It's the middle of the night, and you're dreaming. As you fly like a superhero, you can feel your cape trailing in the wind, see the landscape below and even decide when to land. That's because this is no ordinary dream. Unlike the fragmented and confusing dreams you normally have, this time your mind is fully aware that you are dreaming. You may even be able to control your actions in the dream.
When you're asleep and dreaming, yet become aware that you're having a dream, that's lucid dreaming. This type of dream occurs when the brain slips into a zone between deep REM sleep and wakefulness.
During a lucid dream, events can feel quite real. Let's say, for example, you dream you're driving a car along an undulating road. You crest a hill and start your downward trajectory, tap the brakes and realize they don't work. The car picks up speed and careens out of control. You fight to keep it on the road, pumping the brakes to no avail. You know you're going to die, and, indeed, you do. Your demise is a sudden, fiery impact. But if you die in your dream, will you die in real life?
The answer, thank goodness, is no. At least, we think it's no. The truth is, if someone were to die as the result of a lucid dream, we'd have no way of knowing. That person couldn't tell us about their dream experiences, after all, because he or she would be dead.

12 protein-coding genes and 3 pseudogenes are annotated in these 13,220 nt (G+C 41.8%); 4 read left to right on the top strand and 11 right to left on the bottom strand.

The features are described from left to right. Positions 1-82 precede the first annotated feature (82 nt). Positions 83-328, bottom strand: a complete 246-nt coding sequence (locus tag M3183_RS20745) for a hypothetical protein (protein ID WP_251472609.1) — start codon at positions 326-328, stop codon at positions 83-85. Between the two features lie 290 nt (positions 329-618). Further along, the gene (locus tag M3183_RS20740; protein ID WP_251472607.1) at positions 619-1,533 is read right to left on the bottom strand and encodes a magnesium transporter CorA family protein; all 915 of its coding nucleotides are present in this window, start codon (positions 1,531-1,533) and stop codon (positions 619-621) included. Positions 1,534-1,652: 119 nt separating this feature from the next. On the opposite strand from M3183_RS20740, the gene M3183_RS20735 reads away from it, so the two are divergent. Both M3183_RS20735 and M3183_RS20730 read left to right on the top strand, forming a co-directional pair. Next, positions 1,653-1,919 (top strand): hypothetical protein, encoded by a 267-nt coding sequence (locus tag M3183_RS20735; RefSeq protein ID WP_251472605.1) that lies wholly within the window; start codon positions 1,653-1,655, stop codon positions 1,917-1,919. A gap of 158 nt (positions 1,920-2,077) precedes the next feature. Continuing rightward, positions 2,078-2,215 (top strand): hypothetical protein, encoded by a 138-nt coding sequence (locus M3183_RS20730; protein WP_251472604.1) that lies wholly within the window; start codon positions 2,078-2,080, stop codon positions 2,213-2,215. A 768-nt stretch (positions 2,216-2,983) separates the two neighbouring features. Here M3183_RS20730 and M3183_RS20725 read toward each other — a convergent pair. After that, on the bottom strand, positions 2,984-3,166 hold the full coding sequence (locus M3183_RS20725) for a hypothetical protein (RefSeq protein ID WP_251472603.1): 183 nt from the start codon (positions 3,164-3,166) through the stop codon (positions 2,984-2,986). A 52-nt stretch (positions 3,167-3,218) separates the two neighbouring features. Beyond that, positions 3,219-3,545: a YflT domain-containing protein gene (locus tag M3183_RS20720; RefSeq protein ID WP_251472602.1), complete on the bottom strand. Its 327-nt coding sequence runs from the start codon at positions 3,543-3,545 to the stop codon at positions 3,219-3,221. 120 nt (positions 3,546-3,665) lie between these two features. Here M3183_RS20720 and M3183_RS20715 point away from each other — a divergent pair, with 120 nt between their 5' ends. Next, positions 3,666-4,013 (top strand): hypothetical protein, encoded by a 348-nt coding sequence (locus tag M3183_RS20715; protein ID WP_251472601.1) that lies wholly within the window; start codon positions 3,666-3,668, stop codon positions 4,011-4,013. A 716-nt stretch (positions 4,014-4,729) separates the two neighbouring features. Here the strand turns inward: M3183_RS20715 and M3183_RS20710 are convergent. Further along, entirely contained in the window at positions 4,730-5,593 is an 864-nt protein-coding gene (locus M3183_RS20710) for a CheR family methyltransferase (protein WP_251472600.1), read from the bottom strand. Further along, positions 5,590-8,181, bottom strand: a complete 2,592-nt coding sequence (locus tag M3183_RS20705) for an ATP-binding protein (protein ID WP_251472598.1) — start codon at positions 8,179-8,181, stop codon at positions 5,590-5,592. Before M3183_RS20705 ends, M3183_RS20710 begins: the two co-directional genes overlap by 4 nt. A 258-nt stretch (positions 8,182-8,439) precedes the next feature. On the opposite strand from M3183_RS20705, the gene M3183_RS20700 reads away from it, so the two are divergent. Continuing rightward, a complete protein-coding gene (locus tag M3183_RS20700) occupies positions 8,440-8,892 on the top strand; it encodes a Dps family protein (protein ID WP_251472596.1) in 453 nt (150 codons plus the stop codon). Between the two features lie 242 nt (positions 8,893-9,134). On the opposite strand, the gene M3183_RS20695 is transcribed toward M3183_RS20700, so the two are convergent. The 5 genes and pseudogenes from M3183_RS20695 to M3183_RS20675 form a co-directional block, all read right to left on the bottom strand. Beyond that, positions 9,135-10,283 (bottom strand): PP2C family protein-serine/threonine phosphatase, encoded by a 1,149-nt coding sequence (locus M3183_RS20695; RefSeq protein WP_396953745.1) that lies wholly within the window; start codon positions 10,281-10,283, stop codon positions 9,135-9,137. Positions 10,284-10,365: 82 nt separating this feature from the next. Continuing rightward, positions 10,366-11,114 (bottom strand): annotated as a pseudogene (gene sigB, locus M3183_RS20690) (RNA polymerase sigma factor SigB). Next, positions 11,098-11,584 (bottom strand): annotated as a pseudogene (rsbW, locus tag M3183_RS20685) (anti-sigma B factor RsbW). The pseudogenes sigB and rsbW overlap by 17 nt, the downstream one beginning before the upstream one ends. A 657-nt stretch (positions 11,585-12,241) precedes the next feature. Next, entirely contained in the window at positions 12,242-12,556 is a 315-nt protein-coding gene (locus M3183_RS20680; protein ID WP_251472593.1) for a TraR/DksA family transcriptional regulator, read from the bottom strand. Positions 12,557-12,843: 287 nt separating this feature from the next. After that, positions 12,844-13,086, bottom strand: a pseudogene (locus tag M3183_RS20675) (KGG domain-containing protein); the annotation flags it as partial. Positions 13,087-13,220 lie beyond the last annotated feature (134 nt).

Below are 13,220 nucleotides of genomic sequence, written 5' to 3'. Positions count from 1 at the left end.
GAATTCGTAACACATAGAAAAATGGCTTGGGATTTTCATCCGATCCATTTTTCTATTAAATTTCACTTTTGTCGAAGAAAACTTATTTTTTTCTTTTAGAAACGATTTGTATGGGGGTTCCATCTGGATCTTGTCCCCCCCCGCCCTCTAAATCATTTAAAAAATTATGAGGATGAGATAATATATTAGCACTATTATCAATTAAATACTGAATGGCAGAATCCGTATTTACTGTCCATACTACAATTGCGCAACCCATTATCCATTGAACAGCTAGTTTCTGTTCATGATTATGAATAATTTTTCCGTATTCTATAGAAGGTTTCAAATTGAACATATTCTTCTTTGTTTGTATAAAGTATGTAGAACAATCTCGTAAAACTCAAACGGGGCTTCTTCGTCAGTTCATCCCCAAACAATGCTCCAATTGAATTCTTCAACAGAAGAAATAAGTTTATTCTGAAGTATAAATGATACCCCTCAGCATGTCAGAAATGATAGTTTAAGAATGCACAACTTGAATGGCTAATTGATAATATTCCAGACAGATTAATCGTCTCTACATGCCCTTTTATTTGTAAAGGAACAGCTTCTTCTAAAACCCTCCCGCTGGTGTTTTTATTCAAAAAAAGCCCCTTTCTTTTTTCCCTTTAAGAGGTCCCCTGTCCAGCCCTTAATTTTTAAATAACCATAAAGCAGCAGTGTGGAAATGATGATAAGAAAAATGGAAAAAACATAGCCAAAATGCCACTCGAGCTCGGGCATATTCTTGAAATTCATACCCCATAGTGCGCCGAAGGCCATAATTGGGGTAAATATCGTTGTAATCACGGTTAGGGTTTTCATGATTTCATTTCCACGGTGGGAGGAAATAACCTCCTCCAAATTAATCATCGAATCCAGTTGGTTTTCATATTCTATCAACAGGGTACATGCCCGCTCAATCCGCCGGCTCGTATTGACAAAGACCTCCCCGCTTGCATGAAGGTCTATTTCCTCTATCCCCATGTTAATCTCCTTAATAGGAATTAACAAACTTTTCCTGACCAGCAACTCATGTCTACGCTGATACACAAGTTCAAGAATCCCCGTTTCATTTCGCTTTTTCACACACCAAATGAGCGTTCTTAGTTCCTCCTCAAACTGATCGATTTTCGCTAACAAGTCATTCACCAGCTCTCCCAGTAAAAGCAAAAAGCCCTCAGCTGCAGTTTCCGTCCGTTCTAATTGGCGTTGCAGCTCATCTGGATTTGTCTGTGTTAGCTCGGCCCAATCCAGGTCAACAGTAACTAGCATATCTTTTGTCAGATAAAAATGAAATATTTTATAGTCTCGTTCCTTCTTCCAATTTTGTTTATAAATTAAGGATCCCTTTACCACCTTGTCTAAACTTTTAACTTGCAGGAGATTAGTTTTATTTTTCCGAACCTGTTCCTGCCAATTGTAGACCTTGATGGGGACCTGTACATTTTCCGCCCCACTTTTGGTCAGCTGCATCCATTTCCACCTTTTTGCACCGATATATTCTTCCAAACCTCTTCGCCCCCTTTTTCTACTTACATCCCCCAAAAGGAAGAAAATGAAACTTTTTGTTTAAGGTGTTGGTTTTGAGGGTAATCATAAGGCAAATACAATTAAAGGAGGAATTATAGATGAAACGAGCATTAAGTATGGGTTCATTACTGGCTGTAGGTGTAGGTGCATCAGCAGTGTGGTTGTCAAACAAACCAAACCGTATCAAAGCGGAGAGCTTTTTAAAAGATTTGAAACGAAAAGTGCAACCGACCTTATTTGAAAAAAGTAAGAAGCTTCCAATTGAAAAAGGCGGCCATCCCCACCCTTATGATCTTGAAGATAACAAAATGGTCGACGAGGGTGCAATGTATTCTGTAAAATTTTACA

There could be some mental benefits to losing your life in a dream, though. To begin with, if you remember having a dream — even if it was a bad or scary dream — you'll at least know why you're feeling unsettled during your waking hours that follow. That's better than a doomed feeling plaguing you all day, giving you a vague sense that you're waiting for the other shoe to drop, when, in fact, you simply died in a dream you don't remember. Some lucid-dreaming experts contend that learning to accept death in your dreams will help you accept death in real life. You'll no longer dread or fear it; death will simply come for you.
A study of college students found that lucid dreams were seven times more likely to make nightmares more tolerable. And, if participants realized they were dreaming during a nightmare, they felt comforted about 60 percent of the time, which could go a long way when you face death in your dreams.